Making the 944 a Better Daily

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When I purchased my 1988 Porsche 944, my daily driver was a 2017 Ford F150 Lariat. The Ford excels in comfort. Its suspension is competent, yet solid and quiet. The Coyote 5.0 V8 is smooth and powerful. The creature comforts (heated and cooled seats, Apple CarPlay, cameras covering each angle, enormous sunroof) make for a relaxed commute. The only quality detracting from its comfort score is its size, even with the short 5-1/2 foot bed. The 944’s nimble handling and small size make commutes easy and, on the rare occasions when the road opens up, fun. It lacked some modern conveniences. Some of the little things needed attention. I set out to address these issues…

Do You Even Lift?

New struts have no trouble supporting the glass hatch.

I dealt first with the failing struts. The struts that supported the hood allowed the it to fall in a slow, graceful manner. It wasn’t an ideal situation, but the slow march of the hood to its natural resting position would not cause a concussion. As a temporary fix, a broom handle provided adequate support for the hood, but installing the new struts proved to be quite a luxury. The rear hatch was a different story. The big piece of glass in the back of a 944 is quite heavy. With depleted struts, the hatch falls like a guillotine. Had old 944s been available to the French in the late 18th century, I have little doubt they would have employed them in the removal of heads during the revolution. There is a hatch release inside the car, which was rendered useless by the failed struts. New struts from Pelican Parts made it so the hatch would actually pop up when released.

21st Century Sounds

Alpine receiver has auxiliary, USB and Bluetooth input.

The aftermarket receiver that came in the Porsche had an aftermarket cd player and no auxiliary input. I haven’t listened to compact discs since about 1973 (my memory about that may be a little off) and iTunes has spoiled me for FM radio, so this unit had to go. In its place, I ordered an Alpine CDE-163BT receiver from Crutchfield. Don’t go looking for this particular unit as it has been discontinued. This gem features USB input, Bluetooth for hands-free calling and streaming audio and a remote control that I will never use and have probably already lost. The sound quality is sufficient. Ideally I would add an amp, subwoofer and new speakers to the system, but it’s quite functional now with the new receiver and there is little room in the car for additional audio equipment.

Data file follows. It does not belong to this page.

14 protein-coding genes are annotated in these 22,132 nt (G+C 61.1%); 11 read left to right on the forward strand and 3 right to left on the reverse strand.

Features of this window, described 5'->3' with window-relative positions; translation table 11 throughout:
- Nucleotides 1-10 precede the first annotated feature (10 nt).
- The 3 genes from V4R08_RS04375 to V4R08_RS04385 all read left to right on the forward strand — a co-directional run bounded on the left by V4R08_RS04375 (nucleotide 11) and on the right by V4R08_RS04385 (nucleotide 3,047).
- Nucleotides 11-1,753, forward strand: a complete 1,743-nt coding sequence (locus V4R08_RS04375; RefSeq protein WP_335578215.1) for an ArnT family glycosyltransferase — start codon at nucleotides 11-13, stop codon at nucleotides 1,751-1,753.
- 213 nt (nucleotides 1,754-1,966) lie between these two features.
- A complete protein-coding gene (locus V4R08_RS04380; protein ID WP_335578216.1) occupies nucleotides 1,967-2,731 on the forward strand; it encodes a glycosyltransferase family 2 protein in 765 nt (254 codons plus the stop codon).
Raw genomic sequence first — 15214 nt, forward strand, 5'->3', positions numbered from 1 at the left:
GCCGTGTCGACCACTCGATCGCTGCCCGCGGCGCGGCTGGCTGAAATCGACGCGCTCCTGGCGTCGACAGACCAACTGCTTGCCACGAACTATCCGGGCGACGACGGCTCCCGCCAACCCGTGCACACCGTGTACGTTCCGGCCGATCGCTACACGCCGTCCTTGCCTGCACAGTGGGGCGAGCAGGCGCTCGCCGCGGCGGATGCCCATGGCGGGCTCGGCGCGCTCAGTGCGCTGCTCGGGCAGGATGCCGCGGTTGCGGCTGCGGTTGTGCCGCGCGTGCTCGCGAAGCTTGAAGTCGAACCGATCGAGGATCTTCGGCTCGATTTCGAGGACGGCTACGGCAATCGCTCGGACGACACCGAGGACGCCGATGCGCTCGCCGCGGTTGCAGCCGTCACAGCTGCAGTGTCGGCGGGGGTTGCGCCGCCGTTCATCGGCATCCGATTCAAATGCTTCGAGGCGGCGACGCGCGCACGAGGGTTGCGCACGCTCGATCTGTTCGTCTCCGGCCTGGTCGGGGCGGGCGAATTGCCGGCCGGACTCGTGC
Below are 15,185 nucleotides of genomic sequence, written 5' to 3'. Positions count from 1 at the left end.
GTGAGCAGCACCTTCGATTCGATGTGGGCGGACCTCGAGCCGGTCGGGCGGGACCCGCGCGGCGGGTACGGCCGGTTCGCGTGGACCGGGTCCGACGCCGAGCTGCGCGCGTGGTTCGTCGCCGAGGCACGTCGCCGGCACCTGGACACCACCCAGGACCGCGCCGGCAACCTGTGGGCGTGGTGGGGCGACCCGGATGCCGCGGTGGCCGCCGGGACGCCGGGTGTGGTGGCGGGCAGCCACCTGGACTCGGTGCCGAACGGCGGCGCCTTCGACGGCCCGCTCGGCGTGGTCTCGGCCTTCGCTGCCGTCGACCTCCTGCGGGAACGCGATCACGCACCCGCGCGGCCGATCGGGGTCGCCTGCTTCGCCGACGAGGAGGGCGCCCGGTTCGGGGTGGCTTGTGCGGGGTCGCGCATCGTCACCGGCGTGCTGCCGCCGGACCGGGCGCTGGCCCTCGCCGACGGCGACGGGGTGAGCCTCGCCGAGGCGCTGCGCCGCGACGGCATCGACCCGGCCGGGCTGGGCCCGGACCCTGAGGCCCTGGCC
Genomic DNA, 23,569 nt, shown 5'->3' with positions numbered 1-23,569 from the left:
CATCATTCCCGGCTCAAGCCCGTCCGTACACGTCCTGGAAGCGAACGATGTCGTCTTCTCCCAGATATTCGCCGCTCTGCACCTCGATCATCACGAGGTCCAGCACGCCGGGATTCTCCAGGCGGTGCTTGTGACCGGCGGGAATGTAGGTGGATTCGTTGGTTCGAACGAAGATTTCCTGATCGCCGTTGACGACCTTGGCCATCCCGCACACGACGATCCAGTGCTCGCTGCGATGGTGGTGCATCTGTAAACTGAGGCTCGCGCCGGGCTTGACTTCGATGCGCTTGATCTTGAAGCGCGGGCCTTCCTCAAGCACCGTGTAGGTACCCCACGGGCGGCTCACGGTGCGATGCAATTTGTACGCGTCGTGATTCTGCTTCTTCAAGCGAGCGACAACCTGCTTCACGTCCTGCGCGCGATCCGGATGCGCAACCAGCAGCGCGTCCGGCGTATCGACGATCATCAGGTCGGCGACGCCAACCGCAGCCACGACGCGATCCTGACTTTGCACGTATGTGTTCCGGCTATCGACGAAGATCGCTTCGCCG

New Shoes

I purchased better center caps separately.

My wife approved of my choice of a 944. She would have no qualms about disapproving of my choice of a car, but was pleased to have this in our driveway. Her one protest was that the wheels were ugly. The original phone-dial 15 inch wheels weren’t to my liking either, I had to admit. Along with their pedestrian looks, they had the added disadvantage of limited tire choice in the 15 inch range. eBay presented a solution with 16 inch Cup 2 5-spoke wheels, from a Porsche 964. They were painted grey, but one of them had curb rash, so I figured if I didn’t like the grey I could have them painted silver. I also purchased some used chrome wheel centers on eBay. After test mounting the wheels, I decided I liked the grey. The curbed wheel was repaired and the wheel and the new centers were painted a matching grey.

There are some good tire choices available in the size I need for the 944 (205/55R16), including Michelin Pilot Sports and BG Goodrich G-Force Comp-2. I decided to go with Continental ExtremeContact Sport summer tires (who names these things?) These tires are purportedly good in the rain, and it does rain in Seattle. They’ve performed quite well in the wet and the dry and I’m glad I made the decision to go with 16 inch wheels instead of 17 inch, as I believe the ride would be too harsh with the shorter sidewall.

The Other Kind of Wheel

Brand new Momo Monte Carlo ready for install.

My 944 came with the factory with no good wheels. I’ve never been a big fan of Porsche’s steering wheels, with the horizontal bar spanning the diameter of the wheel. It is functional but not esthetically pleasing. If you doubt my words of wisdom, ask yourself why Singer uses a Momo wheel in their 911 creations. A Momo Monte Carlo steering wheel was one of the items on my birthday list and when the birthday-present slot machine started spinning, it came up all Momos. The Monte Carlo is similar to the popular Momo Prototipo, but is a little less common. I already had a Prototipo in the BMW 2002 and didn’t want to repeat the wheel, as much as I like it. Along with the wheel came the necessary wheel adapter and a Porsche horn button center.

A Place For My Feet

This probably sounds like a stupid little item to address, but my 944 had blue floor mats. Yes, the car is blue on the outside, but the interior is tan and black and my wife, whose interior design eye is much better than mine, suggested they be black. By “suggested”, I mean she mocked me for having blue floor mats. I ordered Lloyd’s custom 944 floor mats for the front and rear. They arrived, sat in the trunk of the LeMans for many months and were installed in the 944 with ease, fitting perfectly.

What’s next? Nothing! Now it’s time to drive.

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